Five Ideas to Create Loyal, not Satisfied, Customers
Max & Erma’s offers a 3-Course Combo for lunch that includes a cheeseburger, cup of tortilla soup, french fries and one of their fresh baked chocolate chip cookies. Good food, good deal.
As a regular for lunch with either a co-worker or client, I mentioned to the server a few visits ago that I’d rather upgrade to a bowl of soup but eliminate the fries. He said “No substitutions. The company is very particular about that.” We laughed it off as similar to Seinfeld’s Soup Nazi and kind of understood.
But, being a regular customer, I thought it was also a missed opportunity to keep a customer satisfied or even more likely take me to the loyal, happy customer level at no extra cost. I can’t imagine that going from a cup of soup to a bowl would cost Max & Erma’s more than an order of fries.
Since it’s not my nature to just shut up and ignore what I see as nonsense, I asked the server today (a different one from the previous visit) if it would be possible to make the substitution.
Her response was smart, awesome and one of those rare win-win-win situations:
“Sure. I can do that. What’s the difference if it keeps you happy? Plus, I see you in here all the time. Consider it our reward to you for being a repeat customer.”
I said: “Well, last time I asked, my server told me that he couldn’t do it and that there were no substitutions allowed.”
She replied: “I’ve worked here for 13 years. We can pretty much do whatever we have to in order to keep a customer happy. I’ll take care of it.”
I enjoyed my soup, the cookie was great and my server’s positive attitude will bring me back again soon.
So why doesn’t this happen more often? Why do companies continually miss opportunities to keep customers happy or even turn them into loyal marketers of their products and services? It’s a combination of company culture and individual attitude and desire.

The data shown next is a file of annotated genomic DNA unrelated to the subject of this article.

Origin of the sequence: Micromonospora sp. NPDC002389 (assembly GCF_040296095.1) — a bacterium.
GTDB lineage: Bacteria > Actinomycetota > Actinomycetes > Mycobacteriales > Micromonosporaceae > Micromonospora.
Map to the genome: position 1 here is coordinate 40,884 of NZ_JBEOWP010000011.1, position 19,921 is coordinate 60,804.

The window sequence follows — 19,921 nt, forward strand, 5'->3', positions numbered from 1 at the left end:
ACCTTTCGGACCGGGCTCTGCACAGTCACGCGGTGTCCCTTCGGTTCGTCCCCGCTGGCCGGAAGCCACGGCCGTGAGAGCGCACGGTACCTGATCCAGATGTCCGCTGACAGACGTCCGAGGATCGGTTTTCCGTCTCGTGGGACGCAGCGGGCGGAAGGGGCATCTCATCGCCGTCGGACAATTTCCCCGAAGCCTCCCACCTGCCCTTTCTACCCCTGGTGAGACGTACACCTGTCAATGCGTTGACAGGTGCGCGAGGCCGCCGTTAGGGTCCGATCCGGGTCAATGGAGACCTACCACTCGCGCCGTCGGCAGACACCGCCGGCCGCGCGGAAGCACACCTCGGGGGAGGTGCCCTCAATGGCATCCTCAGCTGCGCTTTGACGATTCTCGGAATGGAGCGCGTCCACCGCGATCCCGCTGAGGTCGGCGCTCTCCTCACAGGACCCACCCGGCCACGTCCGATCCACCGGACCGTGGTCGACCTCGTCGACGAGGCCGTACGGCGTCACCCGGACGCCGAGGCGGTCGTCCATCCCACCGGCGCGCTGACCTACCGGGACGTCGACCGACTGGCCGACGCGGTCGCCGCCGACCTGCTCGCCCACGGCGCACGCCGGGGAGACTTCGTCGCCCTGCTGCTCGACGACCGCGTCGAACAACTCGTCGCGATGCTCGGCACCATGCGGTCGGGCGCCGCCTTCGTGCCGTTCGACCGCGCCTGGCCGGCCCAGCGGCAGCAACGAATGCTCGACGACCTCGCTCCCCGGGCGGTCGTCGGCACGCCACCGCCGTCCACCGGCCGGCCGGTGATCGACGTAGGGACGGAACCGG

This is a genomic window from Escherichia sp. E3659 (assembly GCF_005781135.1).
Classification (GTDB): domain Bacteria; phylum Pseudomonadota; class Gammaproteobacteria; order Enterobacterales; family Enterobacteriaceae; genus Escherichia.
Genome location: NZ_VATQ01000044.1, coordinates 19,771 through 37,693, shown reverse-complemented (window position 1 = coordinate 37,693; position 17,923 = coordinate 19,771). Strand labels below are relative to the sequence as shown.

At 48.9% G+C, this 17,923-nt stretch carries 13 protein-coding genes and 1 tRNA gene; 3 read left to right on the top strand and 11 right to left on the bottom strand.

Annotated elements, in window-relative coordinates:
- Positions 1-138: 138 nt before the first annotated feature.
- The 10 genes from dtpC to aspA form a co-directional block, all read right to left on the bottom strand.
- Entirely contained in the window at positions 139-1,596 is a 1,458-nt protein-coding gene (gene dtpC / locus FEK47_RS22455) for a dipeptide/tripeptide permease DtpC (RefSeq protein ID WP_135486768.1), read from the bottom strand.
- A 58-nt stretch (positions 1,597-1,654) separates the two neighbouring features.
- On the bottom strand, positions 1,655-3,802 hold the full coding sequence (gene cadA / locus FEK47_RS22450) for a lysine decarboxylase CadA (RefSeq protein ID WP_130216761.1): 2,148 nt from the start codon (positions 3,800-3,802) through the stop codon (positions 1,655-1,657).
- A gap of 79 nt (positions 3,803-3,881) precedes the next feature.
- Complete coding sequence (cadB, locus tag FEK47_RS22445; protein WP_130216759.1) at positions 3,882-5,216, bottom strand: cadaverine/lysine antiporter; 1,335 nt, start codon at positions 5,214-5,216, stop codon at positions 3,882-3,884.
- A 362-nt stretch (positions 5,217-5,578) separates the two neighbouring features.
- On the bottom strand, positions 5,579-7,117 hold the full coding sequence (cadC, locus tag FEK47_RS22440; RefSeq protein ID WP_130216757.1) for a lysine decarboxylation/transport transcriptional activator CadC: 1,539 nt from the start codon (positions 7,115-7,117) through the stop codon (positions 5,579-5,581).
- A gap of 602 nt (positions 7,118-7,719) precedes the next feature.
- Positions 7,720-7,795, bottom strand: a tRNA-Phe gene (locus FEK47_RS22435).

*Companies manage by exception instead of by the situation. As a result, they spend time on rules that prevent bad customers from getting over on them. I sort of understand this. But why not focus on a common sense approach that allows employees to respond and meet customer needs, especially those of good customers?
*Many employees either fear getting in trouble, are apathetic or just don’t get it. Some lack any formal training while others didn’t respond to the companies mediocre or worse customer service program.
I realize there’s no easy fix to motivating and managing employees. I also get that companies need to have standards, policies, and procedures. But I also know that a more proactive approach by companies and employees can improve the situation. Here are five ideas that have worked for clients of ours and other great companies:
- Customer service training must include more than the standard jargon and catchphrases. Focus on how the employee would want to be treated and reward those behaviors.
- Empower line employees to make decisions that could meet customer needs. Let employees know that their opinion matters and they will be rewarded, not punished, for actually thinking and doing something unique.
- Make performance appraisals meaningful by providing specific feedback–good and bad–instead of just the far too typical “Meets Standards/Expectations” ranking.
- Change your behavior as an employee. Good ones need to focus on maintaining or improving as peak performers. Instead of ‘staying under the radar,’ average employees must strive to make customers raving fans. Below average employees need to leave for a company or position that motivates them or dedicate themselves to achieving at least minimum standards of customer service.
- Recognize positive behaviors, again and again, especially instances like today’s server taking care of a good customer.
There’s a reason the great companies are great. They give their employees the opportunity and authority to improve the company, the situation, product or service. Make the investment in the tips above to improve yourself and your company.